Come and Get It

Author of many books, articles, and broadcast scripts, J. B. BOOTHROYD is a regular contributor to PUNCH.

BY J. B. BOOTHROYD

One of Britain’s most recently changed faces is the bank manager’s, now bulging with benevolence. The transformation, which depositors surviving from the flinty old days would have thought impossible without plastic surgery, is a symptom of the new loans-for-all craze. This has swept the country fiercely, and head office directives to branch managers are clear: hook the public off the street and fill their pockets with free sterling, ignoring their protests though using only the minimum amount of force required. Afterwards, a quick course in check-writing, and send them on their way.

Many managers of the old school, allowing their faces to relax into a comfortable scowl as soon as the doors are shut, are asking themselves what the harvest is to be. Can this rumor be true that, up in Liverpool, they actually have a drive-in bank now, so that the stuff can be taken away by the carload? I am sorry to have to tell them that this is indeed so.

I used to work in a bank, and our boss was a lord, but the nearest we ever got to seeing him was when he was photographed showing the Aga Khan a favorite strongroom and had the picture circulated to branches with instructions from the premises department about which wall it had to hang on. Looking back on those days, I can think of at least eight members of the general management who would have slumped to the noiseless flooring at the idea of a drive-in bank.

All that has changed. And with the change, something has gone out of British banking as Britons knew and feared it. In my day there used to be decorum. Customers who put their wet hats on the counter were asked to take their business elsewhere and their hats with it. Loans were for the rich man who didn’t need one. A poor man who did would creep in looking whipped before he started. As a matter of fact he was whipped before he started, if all the security he had was a deluge of writs and a wife ordered to Majorca for her health. Mind you, all was ceremoniously done. There were interviews. It was suggested to the suppliant that he might try going out and coming back again with six unimpeachable guarantors. He was asked courteously about his immediate expectations under wills. Sometimes it was even recommended to him that he should go bankrupt. Indeed, no effort was spared to advise him.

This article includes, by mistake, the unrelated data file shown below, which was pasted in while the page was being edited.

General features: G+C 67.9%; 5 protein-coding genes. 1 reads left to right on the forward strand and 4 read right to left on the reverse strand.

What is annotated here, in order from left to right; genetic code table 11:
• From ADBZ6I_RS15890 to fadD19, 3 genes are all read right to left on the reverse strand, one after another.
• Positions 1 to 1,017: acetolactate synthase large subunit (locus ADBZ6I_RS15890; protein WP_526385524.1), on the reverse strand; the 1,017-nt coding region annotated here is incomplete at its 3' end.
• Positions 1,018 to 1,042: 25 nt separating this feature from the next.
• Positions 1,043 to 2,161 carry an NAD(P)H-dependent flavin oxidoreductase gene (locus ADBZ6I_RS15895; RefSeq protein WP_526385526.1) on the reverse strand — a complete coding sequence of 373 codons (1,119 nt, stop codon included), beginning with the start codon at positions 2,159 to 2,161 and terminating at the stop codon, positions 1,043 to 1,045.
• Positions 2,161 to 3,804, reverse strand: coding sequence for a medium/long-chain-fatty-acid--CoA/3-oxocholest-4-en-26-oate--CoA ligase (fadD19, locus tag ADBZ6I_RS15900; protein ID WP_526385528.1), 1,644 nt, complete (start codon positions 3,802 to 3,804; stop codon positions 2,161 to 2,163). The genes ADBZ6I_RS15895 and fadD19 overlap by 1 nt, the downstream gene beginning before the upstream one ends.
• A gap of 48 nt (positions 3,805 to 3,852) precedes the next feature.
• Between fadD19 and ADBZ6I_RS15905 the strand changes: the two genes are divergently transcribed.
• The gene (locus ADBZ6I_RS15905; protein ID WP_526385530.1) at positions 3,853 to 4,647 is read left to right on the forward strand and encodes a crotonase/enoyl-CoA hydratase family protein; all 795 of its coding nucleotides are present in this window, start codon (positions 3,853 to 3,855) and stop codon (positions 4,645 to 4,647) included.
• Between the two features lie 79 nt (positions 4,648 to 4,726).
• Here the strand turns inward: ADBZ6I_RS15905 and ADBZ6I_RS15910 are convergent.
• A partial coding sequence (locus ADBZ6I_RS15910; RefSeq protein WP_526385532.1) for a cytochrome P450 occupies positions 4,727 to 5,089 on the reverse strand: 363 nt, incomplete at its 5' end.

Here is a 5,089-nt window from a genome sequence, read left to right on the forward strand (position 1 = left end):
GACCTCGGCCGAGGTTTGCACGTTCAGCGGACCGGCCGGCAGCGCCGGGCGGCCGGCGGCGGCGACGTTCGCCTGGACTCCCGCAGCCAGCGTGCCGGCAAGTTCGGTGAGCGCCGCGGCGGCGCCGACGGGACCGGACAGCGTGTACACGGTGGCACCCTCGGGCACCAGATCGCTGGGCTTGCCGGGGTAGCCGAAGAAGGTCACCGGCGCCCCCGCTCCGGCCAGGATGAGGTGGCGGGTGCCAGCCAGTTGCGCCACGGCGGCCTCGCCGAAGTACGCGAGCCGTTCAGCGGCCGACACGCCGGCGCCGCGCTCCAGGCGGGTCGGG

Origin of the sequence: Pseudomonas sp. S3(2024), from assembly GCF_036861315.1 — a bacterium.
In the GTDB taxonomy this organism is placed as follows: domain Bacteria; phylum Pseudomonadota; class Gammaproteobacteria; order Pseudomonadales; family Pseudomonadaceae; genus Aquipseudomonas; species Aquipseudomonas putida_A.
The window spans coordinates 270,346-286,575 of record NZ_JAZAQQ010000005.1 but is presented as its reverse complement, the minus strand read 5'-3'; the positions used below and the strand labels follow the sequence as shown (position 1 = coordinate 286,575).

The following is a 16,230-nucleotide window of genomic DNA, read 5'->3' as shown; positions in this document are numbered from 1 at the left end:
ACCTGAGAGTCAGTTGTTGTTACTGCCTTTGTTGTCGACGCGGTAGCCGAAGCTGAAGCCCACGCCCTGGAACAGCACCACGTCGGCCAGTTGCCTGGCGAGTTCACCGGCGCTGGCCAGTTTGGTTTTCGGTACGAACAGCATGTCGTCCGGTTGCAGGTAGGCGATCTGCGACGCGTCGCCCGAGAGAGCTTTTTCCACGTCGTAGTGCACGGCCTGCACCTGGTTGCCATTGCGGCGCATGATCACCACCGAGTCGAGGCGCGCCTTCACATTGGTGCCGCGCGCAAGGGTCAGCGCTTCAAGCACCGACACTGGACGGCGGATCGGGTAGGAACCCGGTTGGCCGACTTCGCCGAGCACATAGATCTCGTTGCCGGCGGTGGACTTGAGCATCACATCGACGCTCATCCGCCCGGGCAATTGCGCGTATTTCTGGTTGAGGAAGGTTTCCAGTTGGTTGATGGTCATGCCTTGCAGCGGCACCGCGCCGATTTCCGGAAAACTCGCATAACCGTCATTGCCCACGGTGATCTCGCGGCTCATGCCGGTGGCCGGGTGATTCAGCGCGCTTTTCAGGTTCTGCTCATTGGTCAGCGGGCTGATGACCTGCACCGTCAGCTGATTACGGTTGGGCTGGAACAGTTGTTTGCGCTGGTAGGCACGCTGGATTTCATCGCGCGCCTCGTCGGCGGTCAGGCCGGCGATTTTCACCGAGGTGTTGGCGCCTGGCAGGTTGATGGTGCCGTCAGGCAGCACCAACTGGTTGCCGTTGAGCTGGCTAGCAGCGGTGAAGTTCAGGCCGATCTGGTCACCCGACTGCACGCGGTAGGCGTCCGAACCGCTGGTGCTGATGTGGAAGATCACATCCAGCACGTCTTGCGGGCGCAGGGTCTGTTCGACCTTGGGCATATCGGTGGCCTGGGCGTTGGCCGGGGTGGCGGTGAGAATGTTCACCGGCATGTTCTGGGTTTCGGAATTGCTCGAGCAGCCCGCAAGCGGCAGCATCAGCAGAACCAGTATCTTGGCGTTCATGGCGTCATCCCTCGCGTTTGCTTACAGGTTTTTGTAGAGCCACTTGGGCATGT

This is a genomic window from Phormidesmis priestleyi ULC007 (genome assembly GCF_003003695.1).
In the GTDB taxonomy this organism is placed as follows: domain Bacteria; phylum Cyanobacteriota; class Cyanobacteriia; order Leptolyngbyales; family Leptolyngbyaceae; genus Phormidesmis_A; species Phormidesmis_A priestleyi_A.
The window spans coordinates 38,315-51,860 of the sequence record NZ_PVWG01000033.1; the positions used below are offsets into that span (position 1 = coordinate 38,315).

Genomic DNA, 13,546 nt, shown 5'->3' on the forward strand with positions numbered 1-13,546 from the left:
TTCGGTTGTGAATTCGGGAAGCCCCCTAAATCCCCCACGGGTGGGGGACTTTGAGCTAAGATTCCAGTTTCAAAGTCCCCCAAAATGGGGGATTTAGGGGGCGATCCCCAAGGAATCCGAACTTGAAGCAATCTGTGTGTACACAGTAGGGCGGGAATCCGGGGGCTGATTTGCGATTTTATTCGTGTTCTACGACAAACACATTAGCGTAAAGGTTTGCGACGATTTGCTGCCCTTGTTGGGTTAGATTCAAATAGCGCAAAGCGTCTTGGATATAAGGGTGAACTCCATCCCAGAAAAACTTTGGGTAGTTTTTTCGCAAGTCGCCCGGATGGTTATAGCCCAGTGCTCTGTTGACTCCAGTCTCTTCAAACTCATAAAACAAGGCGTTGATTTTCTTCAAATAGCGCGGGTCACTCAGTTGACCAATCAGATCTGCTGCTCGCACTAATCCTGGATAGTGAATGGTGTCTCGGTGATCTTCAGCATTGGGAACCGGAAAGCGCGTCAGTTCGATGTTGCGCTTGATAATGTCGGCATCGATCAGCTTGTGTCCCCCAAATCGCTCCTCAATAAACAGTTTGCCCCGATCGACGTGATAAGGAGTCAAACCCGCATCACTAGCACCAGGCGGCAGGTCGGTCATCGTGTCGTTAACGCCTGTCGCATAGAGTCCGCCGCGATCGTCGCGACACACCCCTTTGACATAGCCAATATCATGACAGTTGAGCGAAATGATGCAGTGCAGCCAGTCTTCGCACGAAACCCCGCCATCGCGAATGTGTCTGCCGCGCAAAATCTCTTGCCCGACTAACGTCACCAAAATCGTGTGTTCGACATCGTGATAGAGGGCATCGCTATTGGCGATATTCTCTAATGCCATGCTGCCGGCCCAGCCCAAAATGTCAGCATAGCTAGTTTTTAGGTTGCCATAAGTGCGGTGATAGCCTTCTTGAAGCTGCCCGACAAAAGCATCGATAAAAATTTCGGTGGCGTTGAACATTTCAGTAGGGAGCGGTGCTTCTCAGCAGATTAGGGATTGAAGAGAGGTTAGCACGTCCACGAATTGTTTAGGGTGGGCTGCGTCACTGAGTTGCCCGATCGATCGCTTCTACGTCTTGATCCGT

But it all came to the same thing in the end. He slunk out of the branch for the last time, past the framed statement showing the bank’s assets as £3,196,000,000 at the last count, and hanged himself at his own expense. Meanwhile, the £100 he had been seeking was lent instead to a customer owning eight sugarbeet companies and a shipping line, who had dropped in after closing time for some pocket money and found he’d left his checkbook at home, dammit, ha-ha.

The clerks on the back desks used to be highly class-conscious in those days. I don’t mean class in the upper, middle, and lower sense, but in the more clear-cut terms of pounds, shillings, and pence. That familiar thorn in the managerial flesh, the elderly overdrawn grocer in a small way of business, was referred to by surname only and well snubbed at the counter. Fattish credit customers got their initials thrown in and, as the notes and coin changed hands, at least two civil remarks about the weather. Only chunky debtors, ponderously secured, enjoyed the full treatment both front and back.

To what extent demoralization has set in among British bank staffs as a result of the loans-for-all movement I cannot say. I suspect that things are pretty bad. In my own bank last week I saw an undoubted sports coat moving at the back behind the frosted glass, a thing unheard of in my time except on a Saturday morning — when, by an odd convention, it was virtually obligatory for any clerk blessed with more than one suit. Obviously all these time-encrusted conventions are bound to go: the somber costume, the ecclesiastical hush, the rubber heels, the whispered financial confidences between confessor and confessed, the furtive passing of folded slips of paper, the service so leisurely as to seem at times stationary. The whole system had one purpose only, to frighten undesirables away and to impress the inner few with the breathless sacrosanctity of £.s.d.

But what now? The £.s.d. is being shoveled over the counters like popcorn, and all pretense is over. The façade must crack and crumble. A hard white collar and tight black coat were clearly de rigueur for the manager dedicated to a stony “No, no, no.”When it’s “Yes, yes, yes, why not take double?” nothing wall do but a sharpish Glen Urquhart check and a companionable billow of cigar smoke. The voice need no longer, must no longer be kept low. “Let Mr. Crouchthorne have another thousand !” bawls the manager, buttockdeep in bullion, and his tones ring down the street and catch the ear of four or five loafers who were intending to oblige the bank next door, but now turn into his.

Somehow, too, the traditional hush must be dispelled. I have read that there are American banks where organ music plays, muffling the coarse rustic of currency. I suppose, in Britain too, that this must come. For the time being, however, the new, open handed, drive-in banker will have to make do with the music of the sports car’s exhaust; and the old, noting the mounting incidence of armed holdups by masked gunmen who can’t break the now needless habit, can at least hope that one of them will shoot him while he still has his self-respect.